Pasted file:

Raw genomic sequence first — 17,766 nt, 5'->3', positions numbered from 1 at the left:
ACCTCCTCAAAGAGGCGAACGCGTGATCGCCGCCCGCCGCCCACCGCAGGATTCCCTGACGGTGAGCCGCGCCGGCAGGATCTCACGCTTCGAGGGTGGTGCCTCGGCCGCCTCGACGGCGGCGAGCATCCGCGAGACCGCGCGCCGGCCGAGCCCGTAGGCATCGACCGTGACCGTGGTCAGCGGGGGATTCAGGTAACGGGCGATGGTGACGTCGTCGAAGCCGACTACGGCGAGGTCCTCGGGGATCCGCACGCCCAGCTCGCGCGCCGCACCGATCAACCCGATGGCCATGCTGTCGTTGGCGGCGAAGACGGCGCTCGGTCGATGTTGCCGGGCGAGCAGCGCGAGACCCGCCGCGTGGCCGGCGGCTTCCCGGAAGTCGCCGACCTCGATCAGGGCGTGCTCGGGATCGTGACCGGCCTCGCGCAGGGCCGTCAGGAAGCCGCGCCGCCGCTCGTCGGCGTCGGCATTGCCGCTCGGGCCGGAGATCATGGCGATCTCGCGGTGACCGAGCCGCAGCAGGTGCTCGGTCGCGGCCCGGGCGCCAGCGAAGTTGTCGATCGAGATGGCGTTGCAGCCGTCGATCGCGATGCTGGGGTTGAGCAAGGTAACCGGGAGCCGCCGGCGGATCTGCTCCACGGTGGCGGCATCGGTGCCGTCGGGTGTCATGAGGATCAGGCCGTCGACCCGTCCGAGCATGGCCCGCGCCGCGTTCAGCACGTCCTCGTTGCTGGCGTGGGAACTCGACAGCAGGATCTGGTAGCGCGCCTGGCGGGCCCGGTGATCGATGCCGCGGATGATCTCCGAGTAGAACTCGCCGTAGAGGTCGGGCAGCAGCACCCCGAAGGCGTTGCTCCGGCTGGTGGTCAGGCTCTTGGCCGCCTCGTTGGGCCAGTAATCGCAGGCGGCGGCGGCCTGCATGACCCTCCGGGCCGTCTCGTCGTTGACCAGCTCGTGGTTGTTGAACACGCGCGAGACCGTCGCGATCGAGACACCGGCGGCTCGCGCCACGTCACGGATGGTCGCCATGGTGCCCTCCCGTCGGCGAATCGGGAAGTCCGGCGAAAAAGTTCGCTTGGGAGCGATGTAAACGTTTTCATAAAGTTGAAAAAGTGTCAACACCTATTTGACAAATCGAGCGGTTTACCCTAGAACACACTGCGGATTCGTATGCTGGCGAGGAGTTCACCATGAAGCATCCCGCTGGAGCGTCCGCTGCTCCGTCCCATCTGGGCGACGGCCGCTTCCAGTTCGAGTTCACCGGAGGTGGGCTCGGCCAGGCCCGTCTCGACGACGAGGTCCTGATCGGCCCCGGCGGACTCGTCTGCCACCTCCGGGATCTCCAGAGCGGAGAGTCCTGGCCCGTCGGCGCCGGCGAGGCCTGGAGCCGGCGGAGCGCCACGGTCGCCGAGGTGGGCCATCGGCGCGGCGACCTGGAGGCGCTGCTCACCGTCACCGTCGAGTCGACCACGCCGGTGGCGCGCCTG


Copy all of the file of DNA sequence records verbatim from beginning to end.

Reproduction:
Raw genomic sequence first — 17,766 nt, 5'->3', positions numbered from 1 at the left:
ACCTCCTCAAAGAGGCGAACGCGTGATCGCCGCCCGCCGCCCACCGCAGGATTCCCTGACGGTGAGCCGCGCCGGCAGGATCTCACGCTTCGAGGGTGGTGCCTCGGCCGCCTCGACGGCGGCGAGCATCCGCGAGACCGCGCGCCGGCCGAGCCCGTAGGCATCGACCGTGACCGTGGTCAGCGGGGGATTCAGGTAACGGGCGATGGTGACGTCGTCGAAGCCGACTACGGCGAGGTCCTCGGGGATCCGCACGCCCAGCTCGCGCGCCGCACCGATCAACCCGATGGCCATGCTGTCGTTGGCGGCGAAGACGGCGCTCGGTCGATGTTGCCGGGCGAGCAGCGCGAGACCCGCCGCGTGGCCGGCGGCTTCCCGGAAGTCGCCGACCTCGATCAGGGCGTGCTCGGGATCGTGACCGGCCTCGCGCAGGGCCGTCAGGAAGCCGCGCCGCCGCTCGTCGGCGTCGGCATTGCCGCTCGGGCCGGAGATCATGGCGATCTCGCGGTGACCGAGCCGCAGCAGGTGCTCGGTCGCGGCCCGGGCGCCAGCGAAGTTGTCGATCGAGATGGCGTTGCAGCCGTCGATCGCGATGCTGGGGTTGAGCAAGGTAACCGGGAGCCGCCGGCGGATCTGCTCCACGGTGGCGGCATCGGTGCCGTCGGGTGTCATGAGGATCAGGCCGTCGACCCGTCCGAGCATGGCCCGCGCCGCGTTCAGCACGTCCTCGTTGCTGGCGTGGGAACTCGACAGCAGGATCTGGTAGCGCGCCTGGCGGGCCCGGTGATCGATGCCGCGGATGATCTCCGAGTAGAACTCGCCGTAGAGGTCGGGCAGCAGCACCCCGAAGGCGTTGCTCCGGCTGGTGGTCAGGCTCTTGGCCGCCTCGTTGGGCCAGTAATCGCAGGCGGCGGCGGCCTGCATGACCCTCCGGGCCGTCTCGTCGTTGACCAGCTCGTGGTTGTTGAACACGCGCGAGACCGTCGCGATCGAGACACCGGCGGCTCGCGCCACGTCACGGATGGTCGCCATGGTGCCCTCCCGTCGGCGAATCGGGAAGTCCGGCGAAAAAGTTCGCTTGGGAGCGATGTAAACGTTTTCATAAAGTTGAAAAAGTGTCAACACCTATTTGACAAATCGAGCGGTTTACCCTAGAACACACTGCGGATTCGTATGCTGGCGAGGAGTTCACCATGAAGCATCCCGCTGGAGCGTCCGCTGCTCCGTCCCATCTGGGCGACGGCCGCTTCCAGTTCGAGTTCACCGGAGGTGGGCTCGGCCAGGCCCGTCTCGACGACGAGGTCCTGATCGGCCCCGGCGGACTCGTCTGCCACCTCCGGGATCTCCAGAGCGGAGAGTCCTGGCCCGTCGGCGCCGGCGAGGCCTGGAGCCGGCGGAGCGCCACGGTCGCCGAGGTGGGCCATCGGCGCGGCGACCTGGAGGCGCTGCTCACCGTCACCGTCGAGTCGACCACGCCGGTGGCGCGCCTG